# How many numbers to describe a point in space in GR?

1. Jan 17, 2010

### edpell

How many numbers does it take to describe a point in space in GR?

2. Jan 17, 2010

### hamster143

Just the location? Four.

3. Jan 17, 2010

### edpell

I guess I set myself up for that one. Not sure how to word it. With all the stress and strain and tension and whatever I have missed what does it take to describe a point in space? Maybe I should say describe all the things that go into Einstein's equation

R_{ab} - {\textstyle 1 \over 2}R\,g_{ab} = \kappa T_{ab}.\,

4. Jan 17, 2010

### diazona

I'm really not sure what you're getting at. It takes only 4 coordinates (numbers) to uniquely identify any point in space and time; that's why we call it a 4-dimensional spacetime. But there is a lot of extra information that goes into Einstein's equation that is not built into the 4 coordinates of a point - like the energy density at the point, the curvature at the point, etc. None of that changes the fact that 4 coordinates are enough to uniquely identify the point.

Can you explain your question in some more detail, perhaps?

5. Jan 17, 2010

### edpell

I am asking what are all the "extra information that goes into Einstein's equation"?

you have:
energy density (one number? a four vector?)
curvature (one number? a four vector?)
others?

Thanks.

6. Jan 17, 2010

### Spinnor

Check out the old thread:

https://www.physicsforums.com/showthread.php?t=346393

Look at post # 14 by Phark:

"...I found something on it. The wiki claims that a pseudo-Riemann manifold can be embedded in an n(n+1)/2 pseudo-Euclidian space. This would be 10 for spacetime. ..."

Also if the metric g_ij is a symetric 4X4 tensor then at a point it can be approximated by ten numbers?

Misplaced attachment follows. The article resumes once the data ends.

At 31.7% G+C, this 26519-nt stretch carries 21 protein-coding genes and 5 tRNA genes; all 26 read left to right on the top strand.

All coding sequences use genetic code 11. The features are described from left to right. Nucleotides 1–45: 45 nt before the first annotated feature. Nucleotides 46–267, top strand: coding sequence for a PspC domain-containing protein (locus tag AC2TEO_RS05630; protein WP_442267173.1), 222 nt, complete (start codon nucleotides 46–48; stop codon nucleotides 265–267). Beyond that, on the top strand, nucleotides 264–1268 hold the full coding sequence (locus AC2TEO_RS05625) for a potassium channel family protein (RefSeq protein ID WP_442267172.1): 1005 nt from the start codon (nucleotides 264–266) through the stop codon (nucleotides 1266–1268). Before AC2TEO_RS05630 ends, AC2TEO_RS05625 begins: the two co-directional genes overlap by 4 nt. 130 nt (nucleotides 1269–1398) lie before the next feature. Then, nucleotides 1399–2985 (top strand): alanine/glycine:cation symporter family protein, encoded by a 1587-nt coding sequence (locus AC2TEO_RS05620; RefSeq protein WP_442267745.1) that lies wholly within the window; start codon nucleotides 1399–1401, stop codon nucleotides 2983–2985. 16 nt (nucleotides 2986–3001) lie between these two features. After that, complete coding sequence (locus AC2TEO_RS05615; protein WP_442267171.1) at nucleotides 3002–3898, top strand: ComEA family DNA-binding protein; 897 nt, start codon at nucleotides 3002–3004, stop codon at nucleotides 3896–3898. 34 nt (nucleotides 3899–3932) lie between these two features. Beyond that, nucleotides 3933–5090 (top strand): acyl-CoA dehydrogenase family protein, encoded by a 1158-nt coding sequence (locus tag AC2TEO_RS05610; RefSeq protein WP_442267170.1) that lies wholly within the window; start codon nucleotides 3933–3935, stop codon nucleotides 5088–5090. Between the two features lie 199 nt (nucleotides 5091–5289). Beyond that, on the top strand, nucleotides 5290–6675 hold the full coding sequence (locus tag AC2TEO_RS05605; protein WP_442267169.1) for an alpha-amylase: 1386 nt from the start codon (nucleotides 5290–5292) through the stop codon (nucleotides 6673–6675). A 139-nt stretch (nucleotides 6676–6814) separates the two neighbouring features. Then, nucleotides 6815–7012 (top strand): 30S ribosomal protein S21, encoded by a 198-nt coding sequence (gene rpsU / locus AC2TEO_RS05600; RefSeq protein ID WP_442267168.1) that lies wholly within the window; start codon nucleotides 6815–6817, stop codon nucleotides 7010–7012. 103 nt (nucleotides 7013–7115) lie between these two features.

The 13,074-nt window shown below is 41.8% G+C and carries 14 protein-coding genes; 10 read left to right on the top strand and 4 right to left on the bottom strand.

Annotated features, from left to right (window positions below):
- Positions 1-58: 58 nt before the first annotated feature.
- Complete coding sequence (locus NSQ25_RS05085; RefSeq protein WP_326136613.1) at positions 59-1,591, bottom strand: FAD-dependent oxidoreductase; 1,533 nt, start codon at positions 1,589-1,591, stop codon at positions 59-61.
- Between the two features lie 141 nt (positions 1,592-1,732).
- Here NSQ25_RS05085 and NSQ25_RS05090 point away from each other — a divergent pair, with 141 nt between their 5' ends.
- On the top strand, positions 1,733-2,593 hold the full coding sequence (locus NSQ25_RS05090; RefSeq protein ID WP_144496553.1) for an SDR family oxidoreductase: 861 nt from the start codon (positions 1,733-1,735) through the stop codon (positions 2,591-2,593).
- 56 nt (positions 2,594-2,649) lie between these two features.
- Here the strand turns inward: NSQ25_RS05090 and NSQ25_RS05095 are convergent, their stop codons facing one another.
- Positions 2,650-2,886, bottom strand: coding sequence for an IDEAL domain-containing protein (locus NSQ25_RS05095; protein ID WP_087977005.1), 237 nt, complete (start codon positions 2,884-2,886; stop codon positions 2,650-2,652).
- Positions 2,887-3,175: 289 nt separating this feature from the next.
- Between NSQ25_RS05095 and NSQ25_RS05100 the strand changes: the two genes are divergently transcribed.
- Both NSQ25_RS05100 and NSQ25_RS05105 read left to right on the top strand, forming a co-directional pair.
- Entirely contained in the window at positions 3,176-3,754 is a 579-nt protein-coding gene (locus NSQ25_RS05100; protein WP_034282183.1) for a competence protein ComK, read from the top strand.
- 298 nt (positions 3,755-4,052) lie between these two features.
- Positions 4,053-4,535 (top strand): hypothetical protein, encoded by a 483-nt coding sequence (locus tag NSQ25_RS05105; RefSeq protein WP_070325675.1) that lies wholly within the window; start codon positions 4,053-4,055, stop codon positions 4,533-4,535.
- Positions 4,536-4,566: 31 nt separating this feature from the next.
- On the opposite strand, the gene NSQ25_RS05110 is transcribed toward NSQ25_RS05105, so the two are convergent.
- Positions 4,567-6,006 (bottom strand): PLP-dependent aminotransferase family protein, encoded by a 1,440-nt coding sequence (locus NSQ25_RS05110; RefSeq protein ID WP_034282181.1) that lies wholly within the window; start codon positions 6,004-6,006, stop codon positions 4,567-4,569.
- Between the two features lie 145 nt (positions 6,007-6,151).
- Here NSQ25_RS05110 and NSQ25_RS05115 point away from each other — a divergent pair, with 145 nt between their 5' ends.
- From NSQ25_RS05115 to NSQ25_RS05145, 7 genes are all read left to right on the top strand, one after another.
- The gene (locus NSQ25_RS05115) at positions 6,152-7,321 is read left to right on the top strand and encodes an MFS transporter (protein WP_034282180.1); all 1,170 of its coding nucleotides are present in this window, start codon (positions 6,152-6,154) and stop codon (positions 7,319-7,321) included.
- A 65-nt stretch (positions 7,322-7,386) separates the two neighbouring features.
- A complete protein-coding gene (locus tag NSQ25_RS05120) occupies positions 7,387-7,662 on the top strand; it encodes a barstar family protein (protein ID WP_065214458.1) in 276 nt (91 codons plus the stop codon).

7. Jan 17, 2010

### Nabeshin

Indeed, one can completely determine the metric at any point in spacetime with 10 numbers. If one allows for coordinate transformations, a clever person could get this down to only six numbers.

8. Jan 17, 2010

### edpell

Not being smart I will stick with 10.

So each point can be described by four numbers for the coordinate and 10 numbers for one symmetric 4x4 tensor a total of 14 numbers.

9. Jan 18, 2010

### hamster143

A well posed question is half the answer.

The question "where is it" can be answered with four numbers, x, y, z, t, presupposing the coordinate system.

The question "what's the relationship between distances and the coordinate chart in the vicinity of that point" can be answered with ten numbers, ten components of the metric tensor, again presupposing the coordinate system.

The question "what's the geometry and the curvature in the vicinity of that point" can be answered with twenty additional numbers, due to the fact that the most general Riemann tensor has twenty independent components.

The question "what's the physics over there" requires four to infinity numbers, four in the simplest case of non-interacting dust, physically interesting cases will, at the very least, require pressure, viscosity strains and temperature, for the total of 11 (10 independent components of the stress-energy tensor + temperature). If you have multiple fields in the same region of space, you need the complete description of all internal degrees of freedom for each.

10. Jan 18, 2010

### edpell

I am beginning to see why numerical GR (computer simulations) is still just in the starting phase.

11. Jan 18, 2010

### Spinnor

What a thought provoking answer, thank you!

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